The other thing about girls is that they were good at it. To speak to principals and lawyers and the press you have to be poised, you have to be personable and diplomatic, and young black women had these attributes. They dealt with constant verbal and sexual harassment on the streets of southern cities, of northern cities, and they were acutely aware of their self-presentation in public. It was drilled into them as a way to protect their dignity. Also, very few African American girls and young women did not at some point in their lives work in a white home, and they had to learn how to navigate around white people.

But I want to be clear. This was not just about being accommodating—they knew how to stand their ground. Girls were good at combining different forms of bravery; they could be both stubborn and tough, but also project social openness. They had that sense of self-possession that was extremely useful in these situations.Anderson: You write that the language in the Brown v. Board of Education decision contains “the same moral conviction that inspired black girls to walk up to the doors of white schools and seek to cross the threshold.” In what way are these girls’ untold stories reflected in this landmark ruling?

Devlin: A black girl walking up the steps of a white school and announcing her intentions to go to school with white children was a radical act of social optimism.  Most white people—and a good many African Americans—in the late 1940s and early 1950s believed that white and black children would never be able to learn in an integrated setting. That racial hostility was intractable.

In fact, judges who ruled against these plaintiffs said just that in their decisions. By showing up at the schoolhouse door, these girls were asserting not only their right to attend historically white schools, but that they believed they were capable of sharing a classroom with white students. Their actions and moral clarity reflected their confidence that they and their white peers could coexist in the intimate setting of a school. The Supreme Court decision asserted this same presumption: that it was fitting, right, and possible for children of different races to attend school together in the United States.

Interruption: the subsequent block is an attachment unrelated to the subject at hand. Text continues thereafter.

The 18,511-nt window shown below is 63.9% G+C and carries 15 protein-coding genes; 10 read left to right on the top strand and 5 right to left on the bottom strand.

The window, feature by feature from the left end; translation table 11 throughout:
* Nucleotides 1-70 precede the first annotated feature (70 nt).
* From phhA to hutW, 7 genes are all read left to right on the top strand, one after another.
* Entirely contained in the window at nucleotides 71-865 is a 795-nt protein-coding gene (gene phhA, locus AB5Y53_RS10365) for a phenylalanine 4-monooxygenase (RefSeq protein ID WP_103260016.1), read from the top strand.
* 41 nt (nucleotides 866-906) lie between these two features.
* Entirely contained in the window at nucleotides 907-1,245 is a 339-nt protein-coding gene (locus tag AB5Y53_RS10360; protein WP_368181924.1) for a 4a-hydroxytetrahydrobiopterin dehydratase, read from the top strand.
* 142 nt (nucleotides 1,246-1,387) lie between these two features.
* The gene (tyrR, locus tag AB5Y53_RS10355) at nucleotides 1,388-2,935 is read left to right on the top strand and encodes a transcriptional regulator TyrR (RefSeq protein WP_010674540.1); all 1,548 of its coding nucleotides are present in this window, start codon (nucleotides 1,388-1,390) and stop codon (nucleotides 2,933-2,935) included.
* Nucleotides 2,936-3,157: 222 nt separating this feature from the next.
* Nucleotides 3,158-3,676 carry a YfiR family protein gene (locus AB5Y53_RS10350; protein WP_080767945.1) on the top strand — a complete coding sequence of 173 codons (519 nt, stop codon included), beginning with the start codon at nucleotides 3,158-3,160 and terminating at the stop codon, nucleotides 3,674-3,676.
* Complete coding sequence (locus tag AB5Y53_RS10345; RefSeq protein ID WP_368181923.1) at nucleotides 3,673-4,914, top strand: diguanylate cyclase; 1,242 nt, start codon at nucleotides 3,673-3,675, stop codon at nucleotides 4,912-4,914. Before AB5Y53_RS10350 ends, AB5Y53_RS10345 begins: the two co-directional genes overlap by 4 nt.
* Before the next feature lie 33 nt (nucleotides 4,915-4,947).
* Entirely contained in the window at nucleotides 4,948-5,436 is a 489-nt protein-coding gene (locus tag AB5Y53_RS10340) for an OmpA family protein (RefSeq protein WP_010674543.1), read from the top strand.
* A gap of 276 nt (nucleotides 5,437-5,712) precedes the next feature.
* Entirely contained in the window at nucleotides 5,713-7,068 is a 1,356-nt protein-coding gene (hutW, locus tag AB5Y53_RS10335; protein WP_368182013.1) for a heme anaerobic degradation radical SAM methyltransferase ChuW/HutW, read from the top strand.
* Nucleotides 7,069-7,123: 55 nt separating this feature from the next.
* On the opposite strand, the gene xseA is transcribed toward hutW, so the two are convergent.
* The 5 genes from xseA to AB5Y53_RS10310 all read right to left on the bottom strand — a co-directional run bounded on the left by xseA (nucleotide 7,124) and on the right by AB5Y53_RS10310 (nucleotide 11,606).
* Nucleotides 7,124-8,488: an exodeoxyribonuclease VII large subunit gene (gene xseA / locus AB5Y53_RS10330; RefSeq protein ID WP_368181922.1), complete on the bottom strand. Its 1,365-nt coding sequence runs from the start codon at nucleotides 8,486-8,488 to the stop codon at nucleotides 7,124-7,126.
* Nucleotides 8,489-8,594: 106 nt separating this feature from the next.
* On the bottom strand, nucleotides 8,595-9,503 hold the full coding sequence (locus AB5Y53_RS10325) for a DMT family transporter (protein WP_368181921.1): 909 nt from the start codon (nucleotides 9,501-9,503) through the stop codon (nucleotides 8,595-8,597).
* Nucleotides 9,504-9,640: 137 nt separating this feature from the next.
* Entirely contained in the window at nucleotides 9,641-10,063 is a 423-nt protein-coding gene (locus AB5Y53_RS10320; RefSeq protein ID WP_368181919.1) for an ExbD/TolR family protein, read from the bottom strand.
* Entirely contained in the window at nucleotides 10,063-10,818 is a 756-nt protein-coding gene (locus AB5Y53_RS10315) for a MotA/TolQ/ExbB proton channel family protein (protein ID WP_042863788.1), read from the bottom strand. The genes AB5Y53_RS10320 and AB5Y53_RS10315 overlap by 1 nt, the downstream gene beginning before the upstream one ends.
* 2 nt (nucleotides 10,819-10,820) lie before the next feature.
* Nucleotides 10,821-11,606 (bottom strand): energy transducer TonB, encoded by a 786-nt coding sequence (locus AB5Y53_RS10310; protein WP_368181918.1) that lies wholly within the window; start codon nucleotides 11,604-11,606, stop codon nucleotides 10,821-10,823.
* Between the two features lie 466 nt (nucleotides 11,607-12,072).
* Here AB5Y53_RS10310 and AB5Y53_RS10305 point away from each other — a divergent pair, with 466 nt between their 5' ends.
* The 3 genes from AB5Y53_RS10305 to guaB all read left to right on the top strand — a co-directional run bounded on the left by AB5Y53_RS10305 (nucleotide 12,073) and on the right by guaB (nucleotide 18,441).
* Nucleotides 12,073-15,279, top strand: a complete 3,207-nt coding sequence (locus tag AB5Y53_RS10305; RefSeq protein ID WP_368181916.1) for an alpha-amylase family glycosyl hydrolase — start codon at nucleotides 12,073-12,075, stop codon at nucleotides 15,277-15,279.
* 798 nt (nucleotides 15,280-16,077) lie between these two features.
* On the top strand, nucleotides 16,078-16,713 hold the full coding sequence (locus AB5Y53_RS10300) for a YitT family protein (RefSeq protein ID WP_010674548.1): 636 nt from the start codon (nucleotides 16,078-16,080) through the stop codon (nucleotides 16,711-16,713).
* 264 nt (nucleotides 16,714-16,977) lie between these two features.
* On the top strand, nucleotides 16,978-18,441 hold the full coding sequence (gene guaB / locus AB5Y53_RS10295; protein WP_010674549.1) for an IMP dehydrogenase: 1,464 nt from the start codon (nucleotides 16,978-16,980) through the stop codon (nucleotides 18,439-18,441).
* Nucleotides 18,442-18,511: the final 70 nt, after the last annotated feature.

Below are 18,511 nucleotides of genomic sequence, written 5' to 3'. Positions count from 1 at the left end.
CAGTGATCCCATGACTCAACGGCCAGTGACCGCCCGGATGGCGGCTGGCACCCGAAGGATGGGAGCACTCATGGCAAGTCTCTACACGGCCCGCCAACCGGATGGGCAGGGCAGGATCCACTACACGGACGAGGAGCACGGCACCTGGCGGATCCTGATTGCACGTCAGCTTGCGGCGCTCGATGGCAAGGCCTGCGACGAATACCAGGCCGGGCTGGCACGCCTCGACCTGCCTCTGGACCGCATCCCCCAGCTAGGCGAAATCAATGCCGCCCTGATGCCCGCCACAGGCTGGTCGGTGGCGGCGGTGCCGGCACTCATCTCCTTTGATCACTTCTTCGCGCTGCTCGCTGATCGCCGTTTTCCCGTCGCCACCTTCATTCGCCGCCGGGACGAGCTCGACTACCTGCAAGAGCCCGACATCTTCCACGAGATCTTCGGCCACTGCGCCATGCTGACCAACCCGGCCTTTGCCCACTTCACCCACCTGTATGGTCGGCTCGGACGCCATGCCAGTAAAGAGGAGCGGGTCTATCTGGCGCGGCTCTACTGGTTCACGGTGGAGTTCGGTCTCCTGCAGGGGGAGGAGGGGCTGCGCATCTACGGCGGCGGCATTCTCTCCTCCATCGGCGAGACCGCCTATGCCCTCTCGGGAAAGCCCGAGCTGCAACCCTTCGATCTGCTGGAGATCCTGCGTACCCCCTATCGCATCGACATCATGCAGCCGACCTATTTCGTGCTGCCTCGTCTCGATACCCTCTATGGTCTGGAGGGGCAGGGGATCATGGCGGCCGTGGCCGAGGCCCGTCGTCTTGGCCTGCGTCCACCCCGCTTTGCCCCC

Anderson: The battle for school integration sparked bitterness, anger, and even violence. Some of these black girls were elementary-school age. What was the physical and psychological cost of being first?Devlin: Tessie Prevost-Williams and Leona Tate integrated T.J. Semmes Elementary School in New Orleans, in third grade. Along with Gail Etienne, the three of them received the worst violence that I recorded in the book. Because they were so young and so little, people would punch them, trip them, spit in their food. They said they could hardly go to the bathroom because that was a very dangerous space. It was a war inside the school. Tessie, Leona, and Gail all said it was a living hell.

I think the resilience that these young women had is hard to imagine. One would think that it would have been a crippling experience, but they sensed from a very early age the weight and enormity of what they were doing. They came to understand the notion of sacrifice for social justice. The stamina that it took to survive was fed and reinforced by the magnitude of what they were accomplishing.

I think it’s very hard from a current-day perspective to imagine a child going through that. In some ways we just have to be astonished at what they did. America was effecting social change on the backs of young children, and we have to ask ourselves what this means about political change in this country, that we leaned on young children to do this work of racial reconciliation.

Anderson: You talked to some of these women in your research. How do they view the resegregation of schools today—what some have called the broken promises of Brown v. Board of Education?

Devlin: Of the nearly 30 people that I interviewed, to a person, they still very much believe in what they did. They tend to look at the broader changes that have happened as a result of Brown v. Board, the day-to-day interactions between white and black Americans in a society that is diverse and desegregated. They see a larger tableau that has been fundamentally altered because the schools desegregated—the ripple effects of the Brown decision.

They also understand that people within the black community question desegregation. Some of them have even been the object of complaints: If you hadn’t done this, we would still have all-black schools. But they say it had to be done. Millicent Brown, who was among the first to integrate schools in Charleston, South Carolina, in 1963, put it in a way that’s quite striking: “We could not have apartheid in the schools.”

Source: https://www.theatlantic.com/education/archive/2018/05/rachel-devlin-school-desegregation/561284/

After Protests by Black Student Task Force, University of Oregon Plans to Open Black Cultural Center by 2019

University of Oregon Black Culture Center Artist Rendering (photo via around.uoregon.edu)

via jbhe.com

The University of Oregon has announced plans for its new Black Cultural Center. The center is a direct response to a demand made by the Black Student Task Force following a 2016 demonstration, according to the university. Programming for the center will be funded through an allocation from the Presidential Fund for Excellence.